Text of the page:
Enhydrina schistosa

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Enhydrina schistosa
ValakadynRooij.jpg
Conservation status
Scientific classification
Kingdom: Animalia
Phylum: Chordata
Class: Reptilia
Order: Squamata
Suborder: Serpentes
Family: Hydrophiidae
Genus: Enhydrina
Species: E. schistosa
Binomial name
Enhydrina schistosa
(Daudin, 1803)

Enhydrina schistosa, commonly known as the beaked sea snake, hook-nosed sea snake, common sea snake, or the Valakadyn sea snake, is a highly venomous species of sea snake common throughout the tropical Indo-Pacific. This species is implicated in more than 50% of all bites caused by sea snakes, as well as the majority of envenomings and fatalities.[1]

Description[edit]

The rostral scale is longer than broad, and is in contact with four shields; frontal more long than broad, shorter than the parietals; nasals in contact with the two anterior labials; sometimes partially divided; one pre- and one or two postoculars; temporals l–3; seven or eight upper labials, fourth or third and fourth entering the eye, the last sometimes divided; anterior chin-shields rather indistinct, separated. Scales with a tubercle or keel, in 50–70 rows; ventrals 230–314, slightly enlarged. The snake is usually uniformly dark grey above; sides and lower parts whitish. Young specimens olive or grey with black transverse bands, broadest in the middle. Length of head and body 1110 mm; tail 190 mm[2]

The name valakadyn is from the Malayalam and Tamil word Vala kadiyan meaning net biter.[3]

Distribution[edit]

It is found in the Arabian Sea and Persian Gulf (off Oman), south of the Seychelles and Madagascar, the seas off South Asia (Pakistan, India and Bangladesh), Southeast Asia (Myanmar (formerly Burma), Thailand, Vietnam).

Snakes from Australia (Northern Territory and Queensland) and New Guinea are now provisionally identified as Enhydrina zweifeli, due to DNA test that have shown they are not related to Enhydrina schistosa.[4][5]

Habitat and behavior[edit]

These snakes are generally found in the coast and coastal islands of India. They are amongst the most common of the 20 kinds of sea snakes found in that region.

They are active both during the day and at night. They are able to dive up to 100 m and stay underwater for a maximum of five hours before resurfacing. Sea snakes are equipped with glands to eliminate excess salt. They are venomous and notably aggressive, with some herpetologists describing them as "cantankerous and savage".[citation needed] About 1.5 milligrams of its venom is estimated to be lethal.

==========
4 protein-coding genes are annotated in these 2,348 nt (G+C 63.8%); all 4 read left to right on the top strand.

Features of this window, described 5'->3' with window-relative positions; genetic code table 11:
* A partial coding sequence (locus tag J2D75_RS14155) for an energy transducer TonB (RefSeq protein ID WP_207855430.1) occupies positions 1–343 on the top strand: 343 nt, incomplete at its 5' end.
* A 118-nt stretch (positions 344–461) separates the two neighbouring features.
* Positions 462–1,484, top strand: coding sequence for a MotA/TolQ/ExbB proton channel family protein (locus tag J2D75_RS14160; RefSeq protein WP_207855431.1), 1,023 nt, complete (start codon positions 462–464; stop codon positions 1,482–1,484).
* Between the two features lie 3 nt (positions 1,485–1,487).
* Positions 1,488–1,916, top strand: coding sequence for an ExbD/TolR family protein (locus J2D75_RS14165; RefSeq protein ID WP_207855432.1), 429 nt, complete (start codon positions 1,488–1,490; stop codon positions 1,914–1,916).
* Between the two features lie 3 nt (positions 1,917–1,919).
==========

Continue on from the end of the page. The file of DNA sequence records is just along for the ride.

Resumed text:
Their principal food is fish.

Venom[edit]

The venom of this species is made up of highly potent neurotoxins and myotoxins.[6] This widespread species is responsible for the vast majority of deaths from sea snake bites (up to 90% of all sea snake bites).[7] The LD50 value is 0.1125 mg/kg based on toxicology studies.[8][9] The average venom yield per bite is approximately 7.9–9.0 mg, while the lethal human dose is estimated to be 1.5 mg.[6]

References[edit]

Footnotes
  1. ^ Valenta 2010, p. 153
  2. ^ Rooij, Nelly de 1917 Reptiles of the Indo-Australian archipelago. E J Brill
  3. ^ Smith, M. A. 1941. Fauna of British India. Reptilia and Batrachia.
  4. ^ Ukuwela, K.D.B. et al. (online 2012): Molecular evidence that the deadliest sea snake Enhydrina schistosa (Elapidae: Hydrophiinae) consists of two convergent species. Molecular phylogenetics and evolution, doi:10.1016/j.ympev.2012.09.031
  5. ^ fox News, Deadliest sea snake splits in two, By Douglas Main,, December 11, 2012
  6. ^ a b O'Shea, Mark (2005). Venomous Snakes of the World.. New Jersey, USA: Princeton U Press. ISBN 978-0-691-15023-9. 
  7. ^ Beaked Sea Snake
  8. ^ LD50 of Beaked Sea Snake
  9. ^ LD50 Menu
Bibliography
  • Heatwole, H. (1999). Sea Snakes. New South Wales: University of New South Wales Press.
  • Voris, Harold K. (1985). "Population size estimates for a marine snake (Enhydrina schistosa) in Malaysia." Copeia 1985 (4): 955–961
  • Valenta, Jiri (2010). Venomous Snakes: Envenoming, Therapy (2nd ed.). Hauppauge, NY: Nova Science Publishers. ISBN 978-1-60876-618-5. 
  • Whitaker, Romulus Earl (1978). Common Indian Snakes: A Field Guide. Delhi: Macmillan. OCLC 4638773. 

External links[edit]